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Royal Caribbean, Celebrity Cruises cancel sailings into June

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Add Royal Caribbean and sister brands Celebrity Cruises and Azamara to the list of cruise lines canceling all sailings into June.

Citing the continuing coronavirus pandemic, the three lines late Thursday canceled departures across their fleets through June 11.

The lines join Princess Cruises, Holland America, Carnival Cruise Line and several other major brands in canceling trips for at least the next eight weeks.

Princess and Holland America on Tuesday canceled all sailings through June 30. Carnival on Monday canceled all departures through June 26.

Both lines also canceled the majority of their cruises in Alaska for all of 2020, and said none of their lodges in Alaska would open this year, nor would they operate any of their sightseeing trains or buses.

Princess also delayed the debut of its newest ship, Enchanted Princess, until Aug. 1, and canceled sailings of two more ships — Diamond Princess and Sun Princess — through Aug. 4 and Sept. 4, respectively.

Until this week, Royal Caribbean, Celebrity Cruises and Azamara only had canceled departures on most ships through May 11. The new cancellations extend their fleet-wide shutdowns by a month.

More cancellations are likely coming. Late last week, the U.S. Centers for Disease Control and Prevention (CDC) issued an extended “no-sail” order for cruise ships operating out of U.S. ports. The “no-sail” order could remain in effect through July 24.

Nearly all cruise lines around the world suspended operations the week of March 9 as coronavirus cases surged around the globe. Initially, most lines said they planned to resume sailing after 30 days. But with the pandemic showing few signs of slowing, many lines later extended their shutdowns to mid-May.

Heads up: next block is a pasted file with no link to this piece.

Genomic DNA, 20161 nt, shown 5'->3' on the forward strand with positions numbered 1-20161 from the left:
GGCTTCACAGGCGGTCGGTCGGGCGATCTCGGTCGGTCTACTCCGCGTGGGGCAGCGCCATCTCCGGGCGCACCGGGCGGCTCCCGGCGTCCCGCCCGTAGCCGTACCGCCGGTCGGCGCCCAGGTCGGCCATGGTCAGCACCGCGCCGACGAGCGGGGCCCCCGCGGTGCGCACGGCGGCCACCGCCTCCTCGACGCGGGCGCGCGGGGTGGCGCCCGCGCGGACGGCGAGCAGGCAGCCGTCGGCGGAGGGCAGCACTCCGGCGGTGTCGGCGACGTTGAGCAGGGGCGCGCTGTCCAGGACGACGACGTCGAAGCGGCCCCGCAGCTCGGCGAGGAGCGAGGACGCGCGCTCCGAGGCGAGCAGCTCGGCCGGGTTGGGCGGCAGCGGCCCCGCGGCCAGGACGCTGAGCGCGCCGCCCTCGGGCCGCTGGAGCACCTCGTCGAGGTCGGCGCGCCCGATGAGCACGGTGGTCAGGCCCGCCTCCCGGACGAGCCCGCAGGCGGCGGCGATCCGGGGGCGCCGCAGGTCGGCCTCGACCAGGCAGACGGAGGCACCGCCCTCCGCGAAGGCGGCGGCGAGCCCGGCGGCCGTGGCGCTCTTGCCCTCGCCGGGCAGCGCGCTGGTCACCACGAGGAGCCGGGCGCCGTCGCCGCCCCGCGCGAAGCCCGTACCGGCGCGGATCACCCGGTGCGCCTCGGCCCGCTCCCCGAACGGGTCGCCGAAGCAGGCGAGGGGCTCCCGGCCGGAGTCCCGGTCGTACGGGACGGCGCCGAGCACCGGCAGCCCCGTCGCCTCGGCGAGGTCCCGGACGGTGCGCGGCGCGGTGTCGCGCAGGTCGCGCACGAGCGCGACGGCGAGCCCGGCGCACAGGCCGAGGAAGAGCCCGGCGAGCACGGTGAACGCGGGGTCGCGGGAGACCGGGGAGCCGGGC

This week’s announcements will affect hundreds of thousands of travelers with bookings in the coming months. Carnival alone accounts for nearly one of every five cruises taken worldwide.

All the lines said passengers on affected sailings could choose between a full refund or a credit for a future cruise. They all offered incentives to encourage customers to take the credits.

Carnival, for instance, offered customers who chose a credit an additional $300 to $600 per cabin in onboard credit, depending on the length of the trip. To get the additional credit, cruisers must rebook by Dec. 31.

Giving out future cruise credits instead of cash refunds allows the lines to preserve cash. In a regulatory filing earlier this month, Carnival’s parent company, Carnival Corp., said it was burning through $1 billion a month.

Carnival Corp. is the parent company of Carnival, Princess Cruises, Holland America and Seabourn as well as five other major cruise brands.

This week’s announcements are the latest evidence that cruising worldwide is unlikely to resume in a meaningful way until at least the summer.